Our top 5 keys: First Impressions

OUR TOP 5 KEYS: FIRST IMPRESSIONS

“First impressions are everything.” You have heard this expression and for good reason, because often times, that is the case. According to the Association for Psychological Science, it can take less than a second for somebody to generate an opinion about you. From the clothes you are wearing to your posture, the human mind immediately jumps to forming that oh-so-important first impression. For better or worse, that opinion is often hard to change. We’ve dug into the research available on the topic, and put together our top five keys to make the first encounter a helper rather than a hinder.

  1. DO YOUR RESEARCH.

Our first key to making a great initial impression requires being done before you even meet whoever it is you are meeting. Whether it is a job interview, a meeting with a potential client or you are finally meeting your significant other’s parents for the first time, taking a few minutes to learn about them can go a long way. In today’s digital world, a quick Facebook search will (hopefully) give you enough information to get an idea of who you will be meeting. Mark Rowh of the American Psychological Association explains how “thinking of a few informed questions you can ask to open up conversation or cover a lull” can help the first encounter go as smooth as possible. A little background digging is an easy way to come up with those informed questions.

  1. THE HANDSHAKE.

Having a quality handshake may seem like the most basic tip one could give, and it really is. However, we have likely all shook someone’s hand and experienced a feeling similar to holding a wet dish cloth, or the feeling of your hand in vice with no signs of releasing its grip. As Business Insider puts it, “The handshake is accepted internationally as a professional sign of politeness, and a proper handshake can convey confidence.” Finding that happy medium between the two ends of the spectrum can have a surprisingly large impact on the first impression you leave.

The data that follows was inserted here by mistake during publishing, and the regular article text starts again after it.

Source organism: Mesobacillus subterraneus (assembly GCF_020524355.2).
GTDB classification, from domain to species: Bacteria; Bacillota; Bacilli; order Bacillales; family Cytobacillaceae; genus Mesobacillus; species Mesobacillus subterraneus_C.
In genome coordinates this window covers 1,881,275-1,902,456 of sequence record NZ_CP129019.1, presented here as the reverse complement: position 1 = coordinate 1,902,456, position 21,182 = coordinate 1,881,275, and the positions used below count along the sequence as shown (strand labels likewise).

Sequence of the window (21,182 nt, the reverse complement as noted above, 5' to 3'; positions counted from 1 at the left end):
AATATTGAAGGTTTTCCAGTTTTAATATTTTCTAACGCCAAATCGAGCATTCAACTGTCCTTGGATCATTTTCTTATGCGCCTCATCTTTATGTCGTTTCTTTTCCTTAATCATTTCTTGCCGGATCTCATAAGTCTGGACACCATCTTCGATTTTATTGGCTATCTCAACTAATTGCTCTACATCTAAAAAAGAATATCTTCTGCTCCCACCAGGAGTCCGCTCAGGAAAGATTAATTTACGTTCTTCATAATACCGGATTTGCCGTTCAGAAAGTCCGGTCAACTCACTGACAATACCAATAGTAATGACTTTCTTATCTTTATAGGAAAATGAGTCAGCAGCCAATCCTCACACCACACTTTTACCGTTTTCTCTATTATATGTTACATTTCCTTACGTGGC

1. CALL THEM BY NAME.

People love to hear their name. As American writer Dale Carnegie put it, “A person’s name to him or her is the sweetest and most important sound in any language.” Destiny’s Child put it in simplified terms with their 1999 release Say My Name. As simple an idea this is, many struggle with retaining a name when meeting somebody for the first time. While the ability to do so is a valuable asset for future encounters, it can also make the first impression you give a strong one. For example, say you are meeting Sarah, the marketing director of a firm you would like to potentially partner with. When she extends her hand and says “Hi, I’m Sarah,” responding with “Great to meet you, Sarah. I’m _____.” will likely strike a different chord in her mind than a simple, “Hey, I’m _____.” As the conversation moves along, using their name in logical places will not only help better their impression of you, but will also make it easier to remember their name in the future. Perhaps the most important time to call them by name is at the conclusion of your meeting. “It was great to meet you, Sarah” will always be received with more respect than parting words that lack their name. If you think you could use some help with this game of name recall, The Washington Post has a great guide to remembering names quickly and accurately.

  1. YOU ARE INTERESTING WHEN YOU ARE INTERESTED.

We have all had encounters in which the other person is solely interested in talking about themselves.  Those people generally leave a less-than-ideal first impression with the person on the other end of the conversation. Even if you are the Dos Equis Man, putting yourself aside and taking a genuine interest in who you are speaking with is flattering and creates feelings of respect and value. The most important thing to note about this particular concept: It is easy to improve upon. By simply asking questions about who they are, what they do, their family, hobbies and passions you can show you are interested in learning who they are on a personal level. Another key and important note: The interest you are showing must be genuine. Listening closely, making eye contact as they speak and following up with informed comments or questions will make it clear you want to learn more about them. Chances are he or she will reciprocate the interest and you will have ample opportunity to talk about yourself, but in a way that will leave both parties feeling uplifted, organic and genuine.